As a redoubled federal probe into Metro-North Railroad's safety protocols looms, U.S. Sen. Richard Blumenthal said Sunday that a funding crunch leaves the nation's rail-safety watchdog unable to adequately regulate railroads.
Blumenthal, D-Conn., said federal Transportation Secretary Anthony Foxx and the Federal Railroad Administration told Connecticut and New York lawmakers that they are able to inspect only 1 percent of the nation's 140,000 miles of track each year and are limited in their ability to do pre-emptive safety probes that could identify shortcomings before accidents happen.
The FRA recently announced the beginning of Operation Deep Dive, a 60-day, top-to-bottom probe of Metro-North's safety practices, including track signal function, car maintenance and compliance with federal regulations. And FRA Administrator Joseph Szabo is requesting $184.5 million for track inspections and other safety activities, an increase of $15 million over the 2013 budget which would enable the hiring of 45 new inspectors.
Blumenthal said that FRA needs more funding to expand those types of field investigations.
"Unfortunately, the Federal Railroad Administration has been AWOL when it comes to safety with many railroads around the country and has become engaged only after only four fatalities and five major incidents in a little over six months at Metro-North," he said. "We need to make sure it has the funding that is needed to enforce the rules, including following up regulations that were supposed to be in force years ago."
Four people were killed and 63 were injured two weeks ago in the Bronx, N.Y., when an early-morning commuter train derailed at a sharp curve on the Hudson Line near the Spuyten Duyvil station. The engineer of that train, William Rockefeller, has admitted dozing in the moments before the crash.
The National Transportation Safety Board's initial investigation has indicated the train was running at 82 mph entering a curve on which the speed limit was 30 mph.
FRA spokesman Kevin Thompson on Sunday issued a response to Blumenthal and U.S. Sen. Charles Schumer, D-N.Y., after both senators held a news conference at Grand Central Terminal calling for increased rail funding.
Thompson's statement indicated the FRA's $6.6 billion budget request for 2014 includes funding for grants for railroads to implement mandated positive train control systems that use Global Positioning Systems and trackside transponders to prevent collisions by automatically halting trains when they come dangerously close to each other.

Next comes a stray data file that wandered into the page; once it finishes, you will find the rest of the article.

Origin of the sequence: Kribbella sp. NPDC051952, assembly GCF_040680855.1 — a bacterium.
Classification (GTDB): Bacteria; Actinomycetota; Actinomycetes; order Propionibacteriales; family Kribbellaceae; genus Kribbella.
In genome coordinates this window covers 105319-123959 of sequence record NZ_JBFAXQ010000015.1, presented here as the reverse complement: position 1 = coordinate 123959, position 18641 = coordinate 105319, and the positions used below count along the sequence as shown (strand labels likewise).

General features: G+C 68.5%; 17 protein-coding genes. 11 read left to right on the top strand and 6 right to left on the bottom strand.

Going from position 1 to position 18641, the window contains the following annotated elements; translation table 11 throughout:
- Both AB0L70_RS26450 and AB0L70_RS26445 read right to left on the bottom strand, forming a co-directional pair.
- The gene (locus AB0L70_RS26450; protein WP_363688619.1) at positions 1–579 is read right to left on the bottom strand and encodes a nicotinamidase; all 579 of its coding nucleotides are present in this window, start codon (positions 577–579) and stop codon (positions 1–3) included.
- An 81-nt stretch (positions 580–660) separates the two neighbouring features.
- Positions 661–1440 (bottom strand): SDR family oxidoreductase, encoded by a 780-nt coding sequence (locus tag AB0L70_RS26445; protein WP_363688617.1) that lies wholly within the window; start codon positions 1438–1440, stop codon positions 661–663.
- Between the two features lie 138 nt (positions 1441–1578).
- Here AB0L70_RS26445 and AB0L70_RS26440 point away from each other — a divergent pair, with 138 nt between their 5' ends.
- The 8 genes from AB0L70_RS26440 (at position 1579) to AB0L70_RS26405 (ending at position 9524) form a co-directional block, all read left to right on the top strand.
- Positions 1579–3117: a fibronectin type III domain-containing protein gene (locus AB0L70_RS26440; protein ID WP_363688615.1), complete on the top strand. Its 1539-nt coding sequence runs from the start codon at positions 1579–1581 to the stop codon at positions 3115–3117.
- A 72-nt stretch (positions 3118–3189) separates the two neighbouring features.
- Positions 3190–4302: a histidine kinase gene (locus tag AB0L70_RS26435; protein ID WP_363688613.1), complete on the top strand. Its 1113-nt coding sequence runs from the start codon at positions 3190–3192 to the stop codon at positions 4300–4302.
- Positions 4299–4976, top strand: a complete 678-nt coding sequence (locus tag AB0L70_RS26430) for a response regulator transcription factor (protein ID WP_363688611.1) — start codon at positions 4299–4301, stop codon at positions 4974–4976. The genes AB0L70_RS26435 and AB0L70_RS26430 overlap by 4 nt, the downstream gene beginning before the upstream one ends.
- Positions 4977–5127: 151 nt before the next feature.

National Transportation Safety Board investigators concluded two weeks ago that a positive train control system might have averted the Bronx derailment, and has ordered Metro-North to expedite efforts to install the equipment across its system.
"We appreciate the senators' support for our safety and operations budget request and look forward to working with them to improve safety nationwide," Thompson's statement said.
The FRA has announced plans for a "strike team" of rail safety experts to audit Metro-North's protocols on a spectrum of passenger and employee safety issues including rail infrastructure, car maintenance, rail traffic controller training, and delving into operational data to check for violations of federal safety standards.
"Safety is our top priority, and this in-depth investigation will help ensure that Metro-North is doing everything possible to improve its safety record," Foxx said. "Together with our other recent efforts, Operation Deep Dive will give travelers the peace of mind they deserve when traveling throughout the railroad's region." The FRA has been monitoring track rehabilitation and replacement efforts throughout the system since May, when a New Haven Line train derailed in Bridgeport and struck another, injuring 76 people. About 500 people were on the trains.
In that accident, NTSB investigators revealed that Metro-North inspectors identified flaws with that section of track but did not issue a slow-speed order or shut down the track to complete the work. Read Full Article
Metro-North spokesman Sal Arena did not comment on Operation Deep Dive, but said Metro-North was trying to meet the orders and recommendations given by the FRA and NTSB to improve safety.
"We're doing everything we can to carry out all of the recommendations the FRA and NTSB have made so far," Arena said. "Ultimately, whatever lessons can be learned from this we're going to move (on) as quickly as we can to implement changes."